On June 29, 2016, the Federal Communication Commission (FCC) closed the reverse auction portion of its spectrum auction and announced an $86,422,558,704 final clearing cost. The FCC will need to recoup this dollar amount plus a couple billion dollars more in the forthcoming forward auction to break even.
Revenue from the forward auction will depend on the bids from wireless companies competing for what FCC Incentive Auction Chair Gary Epstein calls “beachfront spectrum.” The reverse auction closed after 52 rounds of bidding. The FCC met its clearing target goal of 126 MHz currently used by the TV band, citing strong participation from TV broadcast stations. While the reverse auction relied on broadcast stations outbidding each other by selling their spectrum for less money, the forward auction will operate like a typical highest bidder wins auction.
If the forward auction revenue misses the $86 billion mark, the FCC will start the process over again with a lower clearing target goal of 114 MHz. The FCC has prepared for up to nine cycles of the auction with progressively smaller clearing targets.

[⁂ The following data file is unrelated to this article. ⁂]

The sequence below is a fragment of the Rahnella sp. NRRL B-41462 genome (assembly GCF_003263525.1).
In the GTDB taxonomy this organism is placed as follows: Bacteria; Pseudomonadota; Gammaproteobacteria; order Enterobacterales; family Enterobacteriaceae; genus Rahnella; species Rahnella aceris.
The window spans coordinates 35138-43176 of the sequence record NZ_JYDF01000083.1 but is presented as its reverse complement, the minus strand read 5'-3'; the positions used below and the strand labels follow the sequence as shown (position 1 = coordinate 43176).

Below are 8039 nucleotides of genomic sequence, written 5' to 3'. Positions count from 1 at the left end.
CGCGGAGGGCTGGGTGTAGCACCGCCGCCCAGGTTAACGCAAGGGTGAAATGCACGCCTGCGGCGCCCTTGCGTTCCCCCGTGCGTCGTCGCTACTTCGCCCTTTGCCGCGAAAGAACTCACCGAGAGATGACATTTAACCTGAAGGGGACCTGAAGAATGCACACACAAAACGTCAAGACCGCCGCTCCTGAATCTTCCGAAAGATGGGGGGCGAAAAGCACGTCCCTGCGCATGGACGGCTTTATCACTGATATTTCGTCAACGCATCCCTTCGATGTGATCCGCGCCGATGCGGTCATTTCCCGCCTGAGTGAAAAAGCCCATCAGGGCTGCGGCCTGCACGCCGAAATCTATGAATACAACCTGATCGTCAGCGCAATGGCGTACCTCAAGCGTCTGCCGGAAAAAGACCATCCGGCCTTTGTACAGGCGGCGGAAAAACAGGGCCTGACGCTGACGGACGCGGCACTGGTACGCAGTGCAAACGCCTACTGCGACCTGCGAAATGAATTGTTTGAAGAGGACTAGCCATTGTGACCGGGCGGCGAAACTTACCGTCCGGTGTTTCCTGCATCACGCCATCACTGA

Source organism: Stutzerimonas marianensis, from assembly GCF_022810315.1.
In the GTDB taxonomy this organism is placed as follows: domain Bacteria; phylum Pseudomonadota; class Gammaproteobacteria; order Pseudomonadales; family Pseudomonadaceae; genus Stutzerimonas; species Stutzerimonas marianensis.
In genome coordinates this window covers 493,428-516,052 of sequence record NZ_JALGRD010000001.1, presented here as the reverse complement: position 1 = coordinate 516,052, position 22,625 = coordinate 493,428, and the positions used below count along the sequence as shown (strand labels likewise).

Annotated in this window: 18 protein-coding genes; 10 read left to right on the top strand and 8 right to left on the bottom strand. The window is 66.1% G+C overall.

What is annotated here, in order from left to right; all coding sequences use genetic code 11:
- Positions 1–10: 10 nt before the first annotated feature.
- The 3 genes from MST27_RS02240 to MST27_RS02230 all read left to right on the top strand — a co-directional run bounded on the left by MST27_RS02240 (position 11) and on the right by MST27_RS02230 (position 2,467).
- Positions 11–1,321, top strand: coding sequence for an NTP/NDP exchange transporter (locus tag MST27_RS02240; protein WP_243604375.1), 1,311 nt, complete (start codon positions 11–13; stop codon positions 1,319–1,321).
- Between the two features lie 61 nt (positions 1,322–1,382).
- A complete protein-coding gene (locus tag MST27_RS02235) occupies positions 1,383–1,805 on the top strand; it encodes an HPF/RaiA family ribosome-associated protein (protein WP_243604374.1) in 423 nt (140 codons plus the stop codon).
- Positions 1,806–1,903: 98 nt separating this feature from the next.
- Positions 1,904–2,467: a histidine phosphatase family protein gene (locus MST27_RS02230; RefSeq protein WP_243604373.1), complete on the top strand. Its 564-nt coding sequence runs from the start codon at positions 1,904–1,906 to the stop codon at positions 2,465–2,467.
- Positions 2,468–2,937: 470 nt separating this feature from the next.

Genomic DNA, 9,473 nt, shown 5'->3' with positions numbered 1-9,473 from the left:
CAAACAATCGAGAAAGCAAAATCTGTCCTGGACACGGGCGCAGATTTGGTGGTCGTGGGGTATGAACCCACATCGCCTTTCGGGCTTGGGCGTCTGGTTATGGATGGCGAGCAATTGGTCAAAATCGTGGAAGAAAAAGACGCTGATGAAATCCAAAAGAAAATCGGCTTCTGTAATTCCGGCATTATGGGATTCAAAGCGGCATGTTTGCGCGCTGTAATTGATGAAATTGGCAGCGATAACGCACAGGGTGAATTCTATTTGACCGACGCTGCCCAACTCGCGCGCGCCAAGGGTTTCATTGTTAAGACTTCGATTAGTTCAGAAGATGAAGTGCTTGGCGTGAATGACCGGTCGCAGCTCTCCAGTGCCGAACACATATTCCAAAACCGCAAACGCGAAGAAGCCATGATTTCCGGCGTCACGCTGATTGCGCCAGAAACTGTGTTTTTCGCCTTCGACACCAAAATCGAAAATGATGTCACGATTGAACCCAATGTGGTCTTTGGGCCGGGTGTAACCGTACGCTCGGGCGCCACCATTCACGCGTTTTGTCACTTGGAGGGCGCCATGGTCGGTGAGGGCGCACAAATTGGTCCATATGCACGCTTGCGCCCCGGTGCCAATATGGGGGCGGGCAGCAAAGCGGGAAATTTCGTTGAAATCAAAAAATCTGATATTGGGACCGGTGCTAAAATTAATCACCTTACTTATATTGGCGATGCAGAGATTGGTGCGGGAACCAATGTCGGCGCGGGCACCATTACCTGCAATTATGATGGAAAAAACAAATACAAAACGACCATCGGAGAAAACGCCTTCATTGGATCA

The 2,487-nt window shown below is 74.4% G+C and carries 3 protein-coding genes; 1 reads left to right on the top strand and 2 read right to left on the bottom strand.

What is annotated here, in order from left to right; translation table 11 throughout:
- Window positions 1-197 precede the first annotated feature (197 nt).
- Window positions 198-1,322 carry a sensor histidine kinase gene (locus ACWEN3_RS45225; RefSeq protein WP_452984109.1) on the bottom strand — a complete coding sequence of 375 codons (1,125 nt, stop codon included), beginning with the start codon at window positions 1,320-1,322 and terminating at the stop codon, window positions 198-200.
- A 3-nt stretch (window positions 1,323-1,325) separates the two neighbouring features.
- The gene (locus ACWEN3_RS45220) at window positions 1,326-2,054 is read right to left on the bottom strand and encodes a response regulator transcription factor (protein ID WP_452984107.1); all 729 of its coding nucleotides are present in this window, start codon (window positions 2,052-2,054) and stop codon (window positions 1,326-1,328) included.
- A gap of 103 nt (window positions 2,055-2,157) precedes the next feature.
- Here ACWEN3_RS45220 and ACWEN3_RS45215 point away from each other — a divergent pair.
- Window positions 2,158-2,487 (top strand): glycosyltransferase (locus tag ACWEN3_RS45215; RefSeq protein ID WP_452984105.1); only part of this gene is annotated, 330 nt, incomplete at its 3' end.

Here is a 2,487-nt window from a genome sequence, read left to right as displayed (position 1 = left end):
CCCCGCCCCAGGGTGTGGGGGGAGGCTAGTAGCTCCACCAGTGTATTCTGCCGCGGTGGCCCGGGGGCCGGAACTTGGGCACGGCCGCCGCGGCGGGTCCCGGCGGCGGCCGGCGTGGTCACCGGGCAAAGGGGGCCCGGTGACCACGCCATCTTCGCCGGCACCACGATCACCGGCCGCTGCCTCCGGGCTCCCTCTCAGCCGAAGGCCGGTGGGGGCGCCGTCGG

The goal of the spectrum auction is to free up the highly valuable spectrum that is needed by mobile carriers to offer more competitive and higher quality services. The demand for wireless only increases as smartphones and other wireless devices become more integrated in the daily lives of Americans.
To learn more about the auction, take a look at these informative videos created by the Utah Education Network. Follow the link, then locate three videos along the side bar titled, “About the Broadcast Spectrum Auction,” “Reverse Auction,” and “Repacking.”